Beaten by the Headlines

I work online. I research,write and ingest all of the headlines of the day. Most of the time, I do a pretty good job letting “the sky is falling” mania bounce off like bullets from Wonder Woman’s wristcuffs. But sometimes the barrage of crazy bullshit is enough to drive you to drink.

Theoretically speaking, of course. It’s been some time since anything or person drove me to take a drink. Thank God. As my life was going down in a flaming ball of alcoholic shit in 2008, I was obsessively watching the news. It was the election year. The threat of Prop. 8 loomed over California, where I was living at the time and every good LA liberal watched the batshit shenanigans of McCain and Company like a hawk. As if wringing our hands and complaining was going to stop nutty politicians or thwart homophobic legislation. Nevertheless, that’s what I did. Watched news all day and checked in online and drank. Alcohol was the fuel for the raging fire I had burning in my mind. This blaze told me the world was out of control and that I was right and everybody else was wrong and that things were going from bad to worse. At the time I thought I was contributing to a better world by getting upset and involved but I think I was just adding to the hysteria. Being of Irish and alcoholic descent, it is my civic duty to get riled up at the actions of politicians. No other politician did that trick than Sarah Palin. This dunderhead from Alaska who could see both Russia and a book deal from her house, pushed my buttons like no politician since W. In fact, I’d like to blame Sarah Palin for me hitting rock bottom but since I’m in recovery I’m not allowed to blame people anymore. Whatever. I joke, of course.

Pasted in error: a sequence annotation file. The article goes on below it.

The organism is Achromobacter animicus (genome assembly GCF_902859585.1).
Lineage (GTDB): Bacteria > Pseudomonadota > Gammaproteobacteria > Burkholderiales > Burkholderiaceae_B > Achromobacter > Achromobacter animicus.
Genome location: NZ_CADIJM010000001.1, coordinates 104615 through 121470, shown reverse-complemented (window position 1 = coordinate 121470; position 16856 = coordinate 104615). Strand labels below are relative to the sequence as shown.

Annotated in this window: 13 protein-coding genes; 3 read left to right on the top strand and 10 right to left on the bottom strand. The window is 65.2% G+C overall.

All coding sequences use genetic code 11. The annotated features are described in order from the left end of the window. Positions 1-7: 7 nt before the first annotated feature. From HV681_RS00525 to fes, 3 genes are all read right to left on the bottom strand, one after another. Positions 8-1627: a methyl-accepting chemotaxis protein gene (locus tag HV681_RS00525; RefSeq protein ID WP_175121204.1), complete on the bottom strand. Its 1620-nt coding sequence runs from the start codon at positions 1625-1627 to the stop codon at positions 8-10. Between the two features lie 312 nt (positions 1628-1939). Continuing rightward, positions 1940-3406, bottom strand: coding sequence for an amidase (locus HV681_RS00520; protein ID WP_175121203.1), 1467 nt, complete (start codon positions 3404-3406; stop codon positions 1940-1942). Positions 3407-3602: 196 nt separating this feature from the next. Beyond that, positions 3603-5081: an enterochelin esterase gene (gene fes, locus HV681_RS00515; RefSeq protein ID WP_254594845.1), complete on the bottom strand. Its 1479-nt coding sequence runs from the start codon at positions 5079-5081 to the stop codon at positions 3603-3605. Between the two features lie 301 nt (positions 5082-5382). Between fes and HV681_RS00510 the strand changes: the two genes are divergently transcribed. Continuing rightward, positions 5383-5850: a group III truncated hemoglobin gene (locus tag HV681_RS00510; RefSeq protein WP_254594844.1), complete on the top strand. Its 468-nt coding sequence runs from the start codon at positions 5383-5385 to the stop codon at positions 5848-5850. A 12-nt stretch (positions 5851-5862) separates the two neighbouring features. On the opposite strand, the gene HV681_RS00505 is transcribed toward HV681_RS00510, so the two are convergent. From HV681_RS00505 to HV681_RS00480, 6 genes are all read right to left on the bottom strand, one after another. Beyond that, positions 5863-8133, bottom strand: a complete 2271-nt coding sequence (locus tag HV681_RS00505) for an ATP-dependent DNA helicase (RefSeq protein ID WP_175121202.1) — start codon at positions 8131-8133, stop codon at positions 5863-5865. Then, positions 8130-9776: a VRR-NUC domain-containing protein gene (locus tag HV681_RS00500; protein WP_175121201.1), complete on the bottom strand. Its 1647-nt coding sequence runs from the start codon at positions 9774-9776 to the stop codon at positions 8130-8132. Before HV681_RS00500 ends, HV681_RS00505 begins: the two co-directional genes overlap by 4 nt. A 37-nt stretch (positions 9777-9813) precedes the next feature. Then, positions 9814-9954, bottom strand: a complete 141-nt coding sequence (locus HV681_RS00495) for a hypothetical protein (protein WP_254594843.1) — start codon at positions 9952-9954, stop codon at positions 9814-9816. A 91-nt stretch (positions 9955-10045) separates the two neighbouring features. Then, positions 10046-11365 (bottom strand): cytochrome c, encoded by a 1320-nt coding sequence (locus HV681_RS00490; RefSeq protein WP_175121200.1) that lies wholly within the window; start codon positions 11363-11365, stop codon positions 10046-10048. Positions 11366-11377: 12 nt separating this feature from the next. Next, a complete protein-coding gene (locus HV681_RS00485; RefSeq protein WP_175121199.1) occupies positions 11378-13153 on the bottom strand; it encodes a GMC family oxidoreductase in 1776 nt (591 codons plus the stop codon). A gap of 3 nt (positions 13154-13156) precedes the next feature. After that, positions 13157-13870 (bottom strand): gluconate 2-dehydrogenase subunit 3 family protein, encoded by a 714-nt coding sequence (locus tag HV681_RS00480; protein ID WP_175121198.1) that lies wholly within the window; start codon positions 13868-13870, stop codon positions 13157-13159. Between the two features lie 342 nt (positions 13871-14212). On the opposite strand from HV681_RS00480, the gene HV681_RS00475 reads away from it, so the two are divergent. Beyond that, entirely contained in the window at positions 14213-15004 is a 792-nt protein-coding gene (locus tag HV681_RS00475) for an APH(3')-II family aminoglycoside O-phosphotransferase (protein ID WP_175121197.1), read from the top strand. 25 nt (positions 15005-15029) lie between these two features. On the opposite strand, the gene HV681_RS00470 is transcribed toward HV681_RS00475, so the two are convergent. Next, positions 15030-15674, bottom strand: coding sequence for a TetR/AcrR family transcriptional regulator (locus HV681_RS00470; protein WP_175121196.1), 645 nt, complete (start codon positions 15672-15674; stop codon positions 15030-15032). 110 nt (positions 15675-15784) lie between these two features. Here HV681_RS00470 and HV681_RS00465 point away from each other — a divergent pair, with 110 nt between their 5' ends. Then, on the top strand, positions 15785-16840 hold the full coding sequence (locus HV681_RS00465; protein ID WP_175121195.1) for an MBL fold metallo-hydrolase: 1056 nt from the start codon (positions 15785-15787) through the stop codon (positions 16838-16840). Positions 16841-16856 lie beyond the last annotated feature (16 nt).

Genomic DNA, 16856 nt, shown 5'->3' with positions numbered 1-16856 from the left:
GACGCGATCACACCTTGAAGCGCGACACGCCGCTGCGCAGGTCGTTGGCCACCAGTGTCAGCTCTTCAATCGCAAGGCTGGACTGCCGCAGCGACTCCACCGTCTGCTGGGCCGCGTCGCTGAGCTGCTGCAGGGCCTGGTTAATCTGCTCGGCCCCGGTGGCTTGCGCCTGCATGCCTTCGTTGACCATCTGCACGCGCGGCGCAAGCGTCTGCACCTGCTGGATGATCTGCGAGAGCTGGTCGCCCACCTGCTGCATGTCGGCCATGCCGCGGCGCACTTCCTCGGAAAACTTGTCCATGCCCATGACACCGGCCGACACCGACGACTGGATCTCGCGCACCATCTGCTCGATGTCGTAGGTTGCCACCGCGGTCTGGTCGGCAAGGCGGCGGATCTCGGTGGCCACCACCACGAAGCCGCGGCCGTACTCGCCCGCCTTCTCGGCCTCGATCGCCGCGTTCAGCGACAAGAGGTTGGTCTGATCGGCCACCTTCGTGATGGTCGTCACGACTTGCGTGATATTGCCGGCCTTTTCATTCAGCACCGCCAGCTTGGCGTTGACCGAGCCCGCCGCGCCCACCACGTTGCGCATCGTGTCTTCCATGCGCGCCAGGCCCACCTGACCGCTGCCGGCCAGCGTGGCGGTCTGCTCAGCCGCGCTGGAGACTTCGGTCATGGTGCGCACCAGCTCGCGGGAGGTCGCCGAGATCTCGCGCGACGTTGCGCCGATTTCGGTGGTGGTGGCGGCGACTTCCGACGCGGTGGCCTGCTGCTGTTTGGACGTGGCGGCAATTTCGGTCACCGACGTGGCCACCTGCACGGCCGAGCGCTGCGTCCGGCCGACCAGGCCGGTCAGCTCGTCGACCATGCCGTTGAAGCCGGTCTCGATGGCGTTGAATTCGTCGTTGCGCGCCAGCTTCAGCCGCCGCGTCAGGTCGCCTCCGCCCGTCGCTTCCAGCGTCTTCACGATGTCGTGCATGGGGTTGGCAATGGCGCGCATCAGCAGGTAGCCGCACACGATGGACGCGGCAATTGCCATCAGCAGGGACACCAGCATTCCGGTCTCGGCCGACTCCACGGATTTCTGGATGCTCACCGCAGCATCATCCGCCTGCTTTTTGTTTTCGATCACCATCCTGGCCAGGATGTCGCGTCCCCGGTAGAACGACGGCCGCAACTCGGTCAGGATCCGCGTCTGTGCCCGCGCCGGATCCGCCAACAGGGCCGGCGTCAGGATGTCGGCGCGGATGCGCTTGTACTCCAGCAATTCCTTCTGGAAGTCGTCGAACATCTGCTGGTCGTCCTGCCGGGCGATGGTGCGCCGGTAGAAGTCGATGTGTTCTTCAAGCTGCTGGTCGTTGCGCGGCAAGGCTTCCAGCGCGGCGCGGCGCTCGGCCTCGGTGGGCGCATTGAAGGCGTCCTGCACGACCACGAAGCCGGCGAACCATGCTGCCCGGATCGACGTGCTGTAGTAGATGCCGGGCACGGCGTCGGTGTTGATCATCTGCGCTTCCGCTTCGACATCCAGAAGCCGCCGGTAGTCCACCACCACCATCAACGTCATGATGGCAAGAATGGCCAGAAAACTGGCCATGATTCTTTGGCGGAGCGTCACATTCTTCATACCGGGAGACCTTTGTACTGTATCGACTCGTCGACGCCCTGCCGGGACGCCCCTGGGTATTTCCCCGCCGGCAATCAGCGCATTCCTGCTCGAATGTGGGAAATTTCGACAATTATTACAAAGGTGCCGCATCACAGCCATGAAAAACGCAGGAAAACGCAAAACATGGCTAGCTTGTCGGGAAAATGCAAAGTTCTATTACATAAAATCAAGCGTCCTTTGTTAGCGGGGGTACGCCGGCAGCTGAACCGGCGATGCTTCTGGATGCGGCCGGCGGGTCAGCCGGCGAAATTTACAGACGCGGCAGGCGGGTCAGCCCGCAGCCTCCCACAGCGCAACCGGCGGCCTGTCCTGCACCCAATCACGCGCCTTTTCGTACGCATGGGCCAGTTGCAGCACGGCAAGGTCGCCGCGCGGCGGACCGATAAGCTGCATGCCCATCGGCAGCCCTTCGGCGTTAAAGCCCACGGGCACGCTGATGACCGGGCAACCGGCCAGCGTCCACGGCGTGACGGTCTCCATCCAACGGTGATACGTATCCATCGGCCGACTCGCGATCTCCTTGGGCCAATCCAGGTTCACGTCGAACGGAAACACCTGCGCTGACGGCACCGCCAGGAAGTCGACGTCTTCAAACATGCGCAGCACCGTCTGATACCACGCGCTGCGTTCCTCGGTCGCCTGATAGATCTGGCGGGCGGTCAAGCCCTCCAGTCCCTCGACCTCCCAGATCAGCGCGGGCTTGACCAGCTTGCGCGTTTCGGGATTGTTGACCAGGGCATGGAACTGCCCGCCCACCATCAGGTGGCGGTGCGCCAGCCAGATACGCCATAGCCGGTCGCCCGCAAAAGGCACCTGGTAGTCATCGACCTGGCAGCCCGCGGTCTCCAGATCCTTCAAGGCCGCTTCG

As it turns out, it wasn’t a world gone mad or even Sarah Palin that made me drink until I lost my mind and my home. I’m just an alcoholic. That’s what we do. As i got sober, my news intake was limited to basically zero. I remember watching Obama’s inauguration at only a few days sober. And then I didn’t turn on the news again until six months later when Michael Jackson died. My brain needed an info-break. And still needs it today. I have to power down and grab a book or go have a coffee without my laptop. I was prompted to write this after a crazy two weeks of depressing news and studies and political crap. It’s exhausting and I’ve hit my breaking point today.

In the end,I have to remember I can be a good person and care about the world I live in. And I can do all of that without turning on the news.